Table 3

The main driver for this discrepancy in taxes paid can be attributed to the forms of taxation relied on in these states. Among the three main forms of taxation in the U.S. — property, sales, and income — the income tax is the only one that considers one’s ability to pay. Most states, including Ohio, use a progressive income tax with graduated brackets that increase with one’s income.[13] This form of taxation ensures the wealthy pay their fair share while offsetting the regressive nature of other taxes like the sales tax and to a lesser degree the property tax, which consume a greater share of income for lower earners. Without the income tax, states must disproportionately rely on other taxation methods. Texas is second in the nation for its reliance on the property, where it accounts for 47% of state and local tax revenue. No state depends on the sales tax like Tennessee, where their 7% state sales tax rate accounts for 61.5% of total tax revenue. Florida also heavily relies on the property and sales taxes, accounting for 43.4% and 50.6% of their tax revenue, respectively.[14]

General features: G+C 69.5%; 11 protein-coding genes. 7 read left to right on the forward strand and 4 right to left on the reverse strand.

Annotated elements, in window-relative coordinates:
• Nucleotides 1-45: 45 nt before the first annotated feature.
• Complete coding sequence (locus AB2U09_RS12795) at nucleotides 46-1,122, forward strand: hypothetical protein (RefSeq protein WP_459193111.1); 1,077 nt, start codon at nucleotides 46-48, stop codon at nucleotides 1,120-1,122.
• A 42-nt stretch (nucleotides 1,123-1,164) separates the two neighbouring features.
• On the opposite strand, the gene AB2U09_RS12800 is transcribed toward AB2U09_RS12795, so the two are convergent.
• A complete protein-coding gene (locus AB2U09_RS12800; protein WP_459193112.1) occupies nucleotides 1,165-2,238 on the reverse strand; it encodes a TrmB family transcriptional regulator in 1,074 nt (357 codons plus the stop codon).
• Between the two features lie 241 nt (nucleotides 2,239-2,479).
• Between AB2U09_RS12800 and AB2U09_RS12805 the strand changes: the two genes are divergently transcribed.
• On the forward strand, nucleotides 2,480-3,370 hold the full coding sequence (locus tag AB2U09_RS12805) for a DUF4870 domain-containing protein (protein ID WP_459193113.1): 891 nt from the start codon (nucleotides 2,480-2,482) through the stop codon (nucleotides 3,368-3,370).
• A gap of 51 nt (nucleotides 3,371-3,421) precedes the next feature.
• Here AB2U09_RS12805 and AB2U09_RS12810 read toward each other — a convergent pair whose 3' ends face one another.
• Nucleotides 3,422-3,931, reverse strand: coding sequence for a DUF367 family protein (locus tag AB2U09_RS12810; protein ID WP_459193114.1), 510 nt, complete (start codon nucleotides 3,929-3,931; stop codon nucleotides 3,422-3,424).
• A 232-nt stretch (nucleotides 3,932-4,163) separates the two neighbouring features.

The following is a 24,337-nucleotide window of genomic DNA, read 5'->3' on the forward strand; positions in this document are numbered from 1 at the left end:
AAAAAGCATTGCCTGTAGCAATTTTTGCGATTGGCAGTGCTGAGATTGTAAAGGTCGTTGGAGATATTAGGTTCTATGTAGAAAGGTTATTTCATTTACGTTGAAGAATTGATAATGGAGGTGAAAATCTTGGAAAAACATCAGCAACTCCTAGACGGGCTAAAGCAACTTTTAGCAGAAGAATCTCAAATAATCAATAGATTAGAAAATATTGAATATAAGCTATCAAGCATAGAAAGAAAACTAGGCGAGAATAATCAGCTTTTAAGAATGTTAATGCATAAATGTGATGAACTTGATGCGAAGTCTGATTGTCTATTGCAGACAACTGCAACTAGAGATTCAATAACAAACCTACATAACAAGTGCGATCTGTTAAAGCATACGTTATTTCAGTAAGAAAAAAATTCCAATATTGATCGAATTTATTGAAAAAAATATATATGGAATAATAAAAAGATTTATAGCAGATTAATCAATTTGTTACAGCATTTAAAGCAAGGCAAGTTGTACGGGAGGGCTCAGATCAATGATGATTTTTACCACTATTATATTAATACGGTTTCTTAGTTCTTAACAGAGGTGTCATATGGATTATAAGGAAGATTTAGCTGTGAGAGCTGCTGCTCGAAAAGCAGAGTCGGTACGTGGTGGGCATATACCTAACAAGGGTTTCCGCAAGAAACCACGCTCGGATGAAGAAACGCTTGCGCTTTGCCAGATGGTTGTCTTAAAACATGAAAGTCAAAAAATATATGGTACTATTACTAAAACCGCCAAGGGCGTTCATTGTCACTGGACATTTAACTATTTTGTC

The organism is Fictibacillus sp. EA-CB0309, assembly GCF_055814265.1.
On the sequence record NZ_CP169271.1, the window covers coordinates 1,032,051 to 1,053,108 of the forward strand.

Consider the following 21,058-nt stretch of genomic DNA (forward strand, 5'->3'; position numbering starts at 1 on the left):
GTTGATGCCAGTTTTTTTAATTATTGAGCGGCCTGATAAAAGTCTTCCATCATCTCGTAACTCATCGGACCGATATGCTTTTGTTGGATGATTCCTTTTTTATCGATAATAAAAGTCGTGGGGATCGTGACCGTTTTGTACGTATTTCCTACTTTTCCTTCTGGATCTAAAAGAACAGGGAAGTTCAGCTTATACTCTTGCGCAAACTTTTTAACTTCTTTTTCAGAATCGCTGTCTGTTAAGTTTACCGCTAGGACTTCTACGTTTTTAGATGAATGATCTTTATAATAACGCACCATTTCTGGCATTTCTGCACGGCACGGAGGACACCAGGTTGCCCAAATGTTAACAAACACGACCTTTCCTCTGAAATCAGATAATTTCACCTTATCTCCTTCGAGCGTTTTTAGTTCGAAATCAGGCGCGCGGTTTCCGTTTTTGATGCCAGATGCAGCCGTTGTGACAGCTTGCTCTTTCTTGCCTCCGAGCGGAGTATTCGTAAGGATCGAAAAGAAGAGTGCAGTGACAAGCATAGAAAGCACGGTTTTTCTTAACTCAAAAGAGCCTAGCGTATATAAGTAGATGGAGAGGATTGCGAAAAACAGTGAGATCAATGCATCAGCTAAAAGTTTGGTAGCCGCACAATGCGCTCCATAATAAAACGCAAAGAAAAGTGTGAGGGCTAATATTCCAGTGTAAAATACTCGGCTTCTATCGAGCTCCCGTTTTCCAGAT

If these revenue sources prove to be inadequate, states make up for it through reduced public services. A generation of income tax cuts has prevented the Ohio state government from adequately responding to growing challenges Ohioans face. From unaffordable costs of higher education, to an unsustainable childcare market, everyday Ohioans continue to suffer from the abdication of duty from our elected officials. These private markets are failing us. When they do, government needs to have the resources to protect the welfare of their citizens. The answer simply cannot be to double down on the same policy choices that resulted in these failures in the first place.

Should lawmakers enact this dangerous income tax repeal, the inequality in Ohio’s tax system will only be exacerbated. The personal income tax is the state’s only tax that takes into consideration one’s ability to pay and, as a progressive form of taxation, the income tax rate increases as your income does. This ensures higher income individuals pay their fair share in taxes while offsetting the regressive nature of other taxes, such as the sales tax, which consume a higher share of income for lower earning Ohioans.